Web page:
The Rockies haven’t exactly had a healthy pipeline of high-end prospects heading to the big leagues in recent years, but that could change over the next 3-4 seasons as players like Trevor Story, David Dahl and Tyler Matzek reach their ceilings and approach the big leagues. The system has improved though it still lacks true depth beyond the first few prospects. As a side note, despite significant effort because his name is just flat-out awesome, I couldn’t manage to find room for first-base prospect Correlle Prime.
1. David Dahl – OF (Last Year’s Rank: NR)
Let’s just say I’m a huge believer in David Dahl. Down the road, I think he could be one of the top players from the 2012 draft class. He has tremendous natural hitting ability and could hit .300 on a regular basis. While some scouts see gap power, I believe in the thump a little more. His knack for very hard contact should generate above-average pop down the line, along with a pile of doubles. He can also stick in center field, making him a potential star-level player.
2. Trevor Story – SS (7)
Story has a little less risk than Dahl, but his tools are a little softer as well. He is fringe-average hitter with potential for average home-run power and his share of doubles as well. With a good feel for the game, he has the ability to handle shortstop at the big-league level, leaving him at a premium up-the-middle position. Perhaps Story’s biggest strength is his lack of a true weakness. He will strike out a bunch and none of his tools are true impact tools, but Story could be a tremendous big league asset.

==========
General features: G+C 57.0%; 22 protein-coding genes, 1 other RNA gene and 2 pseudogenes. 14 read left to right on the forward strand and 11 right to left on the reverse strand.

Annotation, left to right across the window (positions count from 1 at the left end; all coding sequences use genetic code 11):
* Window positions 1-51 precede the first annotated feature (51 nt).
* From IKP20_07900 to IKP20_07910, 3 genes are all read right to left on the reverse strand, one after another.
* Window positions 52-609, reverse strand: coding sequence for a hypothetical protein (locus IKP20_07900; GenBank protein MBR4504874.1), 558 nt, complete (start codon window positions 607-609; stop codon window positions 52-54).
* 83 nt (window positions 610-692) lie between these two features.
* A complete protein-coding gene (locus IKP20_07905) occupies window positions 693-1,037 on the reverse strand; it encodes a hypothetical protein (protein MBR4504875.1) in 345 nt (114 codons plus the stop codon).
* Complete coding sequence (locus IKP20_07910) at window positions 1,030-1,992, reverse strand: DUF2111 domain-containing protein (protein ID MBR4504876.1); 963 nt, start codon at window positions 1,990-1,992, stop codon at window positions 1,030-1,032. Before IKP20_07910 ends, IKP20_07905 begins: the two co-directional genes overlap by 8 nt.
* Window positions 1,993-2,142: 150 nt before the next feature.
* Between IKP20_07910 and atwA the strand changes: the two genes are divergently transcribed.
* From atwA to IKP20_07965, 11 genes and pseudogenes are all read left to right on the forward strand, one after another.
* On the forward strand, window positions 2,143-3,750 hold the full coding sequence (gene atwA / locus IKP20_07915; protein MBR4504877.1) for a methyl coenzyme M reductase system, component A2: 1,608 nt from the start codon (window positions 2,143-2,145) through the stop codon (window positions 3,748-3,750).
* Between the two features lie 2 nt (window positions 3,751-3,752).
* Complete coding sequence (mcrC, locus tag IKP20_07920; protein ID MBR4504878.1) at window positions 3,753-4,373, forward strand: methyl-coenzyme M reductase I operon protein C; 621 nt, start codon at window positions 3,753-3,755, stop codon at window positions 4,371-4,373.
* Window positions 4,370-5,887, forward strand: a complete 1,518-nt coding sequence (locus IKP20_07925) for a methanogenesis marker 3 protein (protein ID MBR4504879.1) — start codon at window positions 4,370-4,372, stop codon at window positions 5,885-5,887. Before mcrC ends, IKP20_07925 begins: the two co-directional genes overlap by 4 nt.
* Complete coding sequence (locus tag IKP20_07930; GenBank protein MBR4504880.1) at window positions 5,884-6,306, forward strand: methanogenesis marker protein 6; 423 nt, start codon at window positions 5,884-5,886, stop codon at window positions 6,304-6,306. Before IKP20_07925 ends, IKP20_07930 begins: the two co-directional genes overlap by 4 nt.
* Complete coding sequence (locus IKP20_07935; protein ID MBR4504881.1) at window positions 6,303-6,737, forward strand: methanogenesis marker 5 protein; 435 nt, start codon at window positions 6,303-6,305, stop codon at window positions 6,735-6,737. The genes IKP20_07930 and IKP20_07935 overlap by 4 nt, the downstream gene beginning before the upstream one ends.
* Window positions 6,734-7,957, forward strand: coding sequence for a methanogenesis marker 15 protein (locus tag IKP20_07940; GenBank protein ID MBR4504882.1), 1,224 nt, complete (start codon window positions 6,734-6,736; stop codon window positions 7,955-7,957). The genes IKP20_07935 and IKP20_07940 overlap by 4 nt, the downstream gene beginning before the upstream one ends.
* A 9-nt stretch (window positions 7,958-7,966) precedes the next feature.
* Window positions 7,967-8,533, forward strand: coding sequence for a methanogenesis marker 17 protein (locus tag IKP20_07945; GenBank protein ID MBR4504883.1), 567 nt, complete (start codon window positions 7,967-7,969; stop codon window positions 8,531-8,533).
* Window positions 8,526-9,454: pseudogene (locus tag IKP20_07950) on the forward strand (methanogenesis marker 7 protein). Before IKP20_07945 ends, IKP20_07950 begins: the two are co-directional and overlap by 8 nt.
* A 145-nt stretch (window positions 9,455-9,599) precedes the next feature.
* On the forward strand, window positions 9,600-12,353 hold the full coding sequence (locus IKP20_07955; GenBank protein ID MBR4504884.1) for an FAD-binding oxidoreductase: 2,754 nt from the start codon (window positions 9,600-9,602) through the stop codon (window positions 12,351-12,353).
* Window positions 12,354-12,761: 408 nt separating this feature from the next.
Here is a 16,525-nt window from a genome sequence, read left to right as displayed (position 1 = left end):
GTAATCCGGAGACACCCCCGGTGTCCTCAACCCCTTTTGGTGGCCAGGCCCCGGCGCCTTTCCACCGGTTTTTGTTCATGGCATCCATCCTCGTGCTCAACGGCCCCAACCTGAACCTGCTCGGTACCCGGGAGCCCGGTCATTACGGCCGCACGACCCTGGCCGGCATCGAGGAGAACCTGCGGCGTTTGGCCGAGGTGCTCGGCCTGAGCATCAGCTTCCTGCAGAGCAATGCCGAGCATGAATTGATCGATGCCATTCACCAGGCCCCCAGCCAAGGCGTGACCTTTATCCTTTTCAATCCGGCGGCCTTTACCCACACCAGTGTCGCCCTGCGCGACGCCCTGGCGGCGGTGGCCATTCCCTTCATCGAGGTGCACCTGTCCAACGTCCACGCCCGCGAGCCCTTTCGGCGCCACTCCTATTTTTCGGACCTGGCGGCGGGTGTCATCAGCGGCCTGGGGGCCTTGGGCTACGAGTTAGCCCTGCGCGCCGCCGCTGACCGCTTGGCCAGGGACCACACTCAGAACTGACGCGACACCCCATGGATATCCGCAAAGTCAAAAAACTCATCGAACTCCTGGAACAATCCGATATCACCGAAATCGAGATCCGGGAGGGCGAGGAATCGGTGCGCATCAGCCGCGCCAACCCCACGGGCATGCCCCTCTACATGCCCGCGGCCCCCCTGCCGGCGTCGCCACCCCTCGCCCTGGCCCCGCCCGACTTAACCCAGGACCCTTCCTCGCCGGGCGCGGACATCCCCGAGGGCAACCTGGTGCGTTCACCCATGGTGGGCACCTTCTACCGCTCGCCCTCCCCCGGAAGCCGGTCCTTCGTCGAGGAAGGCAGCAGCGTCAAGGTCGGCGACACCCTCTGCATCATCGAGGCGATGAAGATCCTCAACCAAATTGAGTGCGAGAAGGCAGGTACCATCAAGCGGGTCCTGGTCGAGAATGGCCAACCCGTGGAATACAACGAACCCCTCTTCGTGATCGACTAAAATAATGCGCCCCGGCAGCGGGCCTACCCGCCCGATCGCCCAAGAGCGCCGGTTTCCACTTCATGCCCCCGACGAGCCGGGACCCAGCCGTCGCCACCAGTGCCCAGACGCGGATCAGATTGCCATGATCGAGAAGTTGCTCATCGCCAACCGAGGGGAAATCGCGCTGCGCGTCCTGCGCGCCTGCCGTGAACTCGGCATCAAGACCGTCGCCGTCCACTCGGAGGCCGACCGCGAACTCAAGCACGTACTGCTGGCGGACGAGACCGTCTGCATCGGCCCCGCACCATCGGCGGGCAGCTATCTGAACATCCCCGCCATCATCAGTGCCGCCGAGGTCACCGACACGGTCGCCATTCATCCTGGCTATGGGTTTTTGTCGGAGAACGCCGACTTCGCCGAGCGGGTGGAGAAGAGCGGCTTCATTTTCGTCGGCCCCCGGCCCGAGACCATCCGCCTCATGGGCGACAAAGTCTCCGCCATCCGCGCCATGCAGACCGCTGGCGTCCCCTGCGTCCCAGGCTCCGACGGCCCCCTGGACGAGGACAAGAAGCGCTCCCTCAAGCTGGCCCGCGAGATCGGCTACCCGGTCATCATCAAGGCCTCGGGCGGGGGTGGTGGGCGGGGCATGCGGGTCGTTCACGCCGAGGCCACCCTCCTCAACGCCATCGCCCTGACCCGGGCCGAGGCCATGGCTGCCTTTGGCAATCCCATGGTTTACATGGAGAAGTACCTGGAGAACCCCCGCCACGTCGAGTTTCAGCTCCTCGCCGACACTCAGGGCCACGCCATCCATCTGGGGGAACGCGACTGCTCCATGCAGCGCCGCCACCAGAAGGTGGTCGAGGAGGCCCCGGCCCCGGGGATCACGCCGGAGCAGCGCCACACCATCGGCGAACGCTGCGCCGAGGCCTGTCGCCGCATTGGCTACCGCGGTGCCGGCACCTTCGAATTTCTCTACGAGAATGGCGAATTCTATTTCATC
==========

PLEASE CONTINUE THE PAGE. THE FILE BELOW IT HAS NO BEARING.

3. Tyler Matzek – LHP (13)
I can point to the massive control and command problems. I can point to the amazing raw stuff. Both items are strong enough – as pluses and minuses – to cement him at one end of the list or the other, and I’ve clearly pushed him up the list. I can’t get past the four-pitch mix that can all flash above-average. Even without refined command, Matzek can succeed in the middle of a big league rotation and he could still be significantly better than that if his release point clicks and he throws more quality strikes.
4. Nolan Arenado – 3B (2)
Arenado’s drop on this list is a function of the players in front of him more than a departure from my belief in his big league future. He has a very good approach at the plate and excellent natural hitting ability. He has the strength and plus bat speed to pound the ball into the gaps but lacks elevation in his swing and may max out with 10-15 home runs a year. He fits well at the hot corner. With an atypical profile for the position, he will need to hit the second he arrives in the big leagues, but he is capable of doing just that.
5. Will Swanner – C (NR)
Swanner has true plus raw power and he could hit 20 home runs annually at his peak. He also has the hitting ability for that power to play in game situations, making him an intriguing offensive talent. Defensively, he has little chance of sticking behind the plate despite a plus arm. His doesn’t move well at the position and has made few strides since signing. If he’s not a catcher, the bat has to max out, but if it does, he could hit enough for a big-league role.
6. Chad Bettis – RHP (4)
Despite missing the 2012 season with a right shoulder injury, Bettis still has the potential for two 70-grade pitches and a dominating relief role. When healthy, his fastball can sit in the 93-94 range and could work consistently in the 96-97 range in short stints. His slider has exceptional hard break and can miss bats regularly. His two-pitch profile and attacking style should play well in the eighth inning.
7. Kyle Parker – OF (6)